- Posted May 20, 2014 by
Narrow Gravel Road Now a Car Ferry Around Oso, Wa. Mudslide
Major "bypass surgery" was recently performed to upgrade and open a remote, three-mile stretch of one-way service road in Oso, Washington to local commuters. The Washington State Department of Transportation improved the narrow gravel roadway, a Seattle City Light access road, to allow local commuters to drive around a closed-off stretch of highway damaged and buried by the tragic March 22 mudslide there that claimed over 40 lives.
Some area residents are calling the bypass a "land ferry" as cars and logging trucks line up hourly before getting waved on by an orange flag to proceed at 10 mph as a line of vehicles wait their turn from the opposite side. The term is especially fitting considering many Seattle-area residents commute to and from work on water ferries.
Until the bypass opened, frustrated commuters, many who lost loved ones, were forced to take a stressful and gas-guzzling two-hour mountainous detour to reach their jobs and friends on the other side of the closed highway that would otherwise take as little as 15 minutes to reach, if they were heading for neighboring Arlington or Darrington.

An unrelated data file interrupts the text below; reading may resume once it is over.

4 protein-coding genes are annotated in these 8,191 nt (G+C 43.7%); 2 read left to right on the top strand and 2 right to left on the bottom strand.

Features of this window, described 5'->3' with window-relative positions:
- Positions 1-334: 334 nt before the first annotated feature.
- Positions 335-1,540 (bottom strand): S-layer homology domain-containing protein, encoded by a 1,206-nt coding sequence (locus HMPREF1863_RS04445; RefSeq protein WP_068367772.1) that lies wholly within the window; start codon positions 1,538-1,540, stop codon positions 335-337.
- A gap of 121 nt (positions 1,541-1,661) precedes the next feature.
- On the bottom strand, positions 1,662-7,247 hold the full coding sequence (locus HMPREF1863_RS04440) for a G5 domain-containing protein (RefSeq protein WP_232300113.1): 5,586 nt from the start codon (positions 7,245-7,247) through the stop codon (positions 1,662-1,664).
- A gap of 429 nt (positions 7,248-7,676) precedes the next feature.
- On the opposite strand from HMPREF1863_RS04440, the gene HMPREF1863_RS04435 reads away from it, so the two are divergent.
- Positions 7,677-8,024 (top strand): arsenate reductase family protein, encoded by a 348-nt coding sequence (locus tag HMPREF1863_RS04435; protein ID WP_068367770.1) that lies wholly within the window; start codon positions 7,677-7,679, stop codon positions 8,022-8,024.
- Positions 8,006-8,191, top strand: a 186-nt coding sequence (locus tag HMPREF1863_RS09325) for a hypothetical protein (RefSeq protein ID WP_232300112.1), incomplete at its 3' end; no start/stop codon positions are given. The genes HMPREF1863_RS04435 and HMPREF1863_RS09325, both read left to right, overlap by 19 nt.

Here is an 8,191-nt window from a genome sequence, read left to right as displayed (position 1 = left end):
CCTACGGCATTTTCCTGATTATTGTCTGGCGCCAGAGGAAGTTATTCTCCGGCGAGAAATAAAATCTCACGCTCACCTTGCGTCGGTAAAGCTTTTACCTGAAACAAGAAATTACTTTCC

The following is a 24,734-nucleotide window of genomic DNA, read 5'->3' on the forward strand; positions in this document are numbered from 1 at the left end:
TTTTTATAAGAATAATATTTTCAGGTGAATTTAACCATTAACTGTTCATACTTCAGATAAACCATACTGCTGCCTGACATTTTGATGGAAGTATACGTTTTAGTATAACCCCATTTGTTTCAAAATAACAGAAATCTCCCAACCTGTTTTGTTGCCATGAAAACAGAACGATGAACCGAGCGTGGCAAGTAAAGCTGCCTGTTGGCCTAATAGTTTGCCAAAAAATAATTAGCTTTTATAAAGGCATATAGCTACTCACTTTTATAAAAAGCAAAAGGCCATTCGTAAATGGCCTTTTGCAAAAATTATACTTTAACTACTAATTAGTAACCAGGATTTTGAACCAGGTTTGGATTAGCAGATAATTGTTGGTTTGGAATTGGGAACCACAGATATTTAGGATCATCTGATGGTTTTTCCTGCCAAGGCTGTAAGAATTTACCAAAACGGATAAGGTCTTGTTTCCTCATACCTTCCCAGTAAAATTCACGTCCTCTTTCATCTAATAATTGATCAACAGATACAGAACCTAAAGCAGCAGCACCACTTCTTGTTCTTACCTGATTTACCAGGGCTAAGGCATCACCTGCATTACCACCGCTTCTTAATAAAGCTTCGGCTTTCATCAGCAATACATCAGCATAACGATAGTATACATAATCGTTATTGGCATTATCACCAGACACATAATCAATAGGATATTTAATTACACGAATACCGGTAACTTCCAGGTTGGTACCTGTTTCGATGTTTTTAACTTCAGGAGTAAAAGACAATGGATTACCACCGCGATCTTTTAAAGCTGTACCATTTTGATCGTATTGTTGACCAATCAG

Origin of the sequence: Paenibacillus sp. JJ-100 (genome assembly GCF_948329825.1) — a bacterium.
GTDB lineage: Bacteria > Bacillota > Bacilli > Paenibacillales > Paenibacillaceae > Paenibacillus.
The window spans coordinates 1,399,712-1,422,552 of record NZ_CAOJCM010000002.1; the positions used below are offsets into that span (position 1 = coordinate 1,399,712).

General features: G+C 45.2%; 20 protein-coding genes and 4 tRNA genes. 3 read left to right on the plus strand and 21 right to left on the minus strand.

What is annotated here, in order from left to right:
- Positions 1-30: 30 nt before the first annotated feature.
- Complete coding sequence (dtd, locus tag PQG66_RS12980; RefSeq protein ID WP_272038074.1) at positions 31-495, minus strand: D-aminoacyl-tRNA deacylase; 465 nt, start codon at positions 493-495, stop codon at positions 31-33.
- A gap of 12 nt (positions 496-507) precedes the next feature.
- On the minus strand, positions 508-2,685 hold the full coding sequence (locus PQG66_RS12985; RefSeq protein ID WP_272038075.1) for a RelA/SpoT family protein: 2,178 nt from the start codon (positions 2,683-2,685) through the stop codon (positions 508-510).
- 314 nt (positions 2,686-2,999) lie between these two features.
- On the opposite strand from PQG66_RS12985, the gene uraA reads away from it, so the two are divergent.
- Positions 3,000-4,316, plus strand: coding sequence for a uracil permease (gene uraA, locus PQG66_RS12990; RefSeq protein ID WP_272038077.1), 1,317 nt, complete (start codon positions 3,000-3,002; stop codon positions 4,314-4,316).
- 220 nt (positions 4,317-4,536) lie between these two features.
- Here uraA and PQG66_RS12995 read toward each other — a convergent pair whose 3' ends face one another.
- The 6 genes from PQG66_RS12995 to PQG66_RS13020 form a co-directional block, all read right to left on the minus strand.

Snowcapped mountain peaks, evergreen forests, salmon-filled streams and lakes converge in this area, about 50 miles north of Seattle and a mere 25 miles from Puget Sound pleasure-boaters. Sadly, the square-mile graveyard of mounds and mounds of dirt still covering Route 530 seems to overwhelm the area's otherwise natural beauty.
Anxious state politicians and their hired road crews are racing to reopen Route 530 by October. However, local community groups are asking them to slow down those bulldozers to allow for a more tasteful and appropriate excavation should the remains of loved ones become uncovered and disrupted.
Photos by Steve Shay using screen captures from a GoPro
on video mode as vehicles are not allowed to stop. The last photo in this slideshow was taken at the Mountain Loop Country Store, Darrington.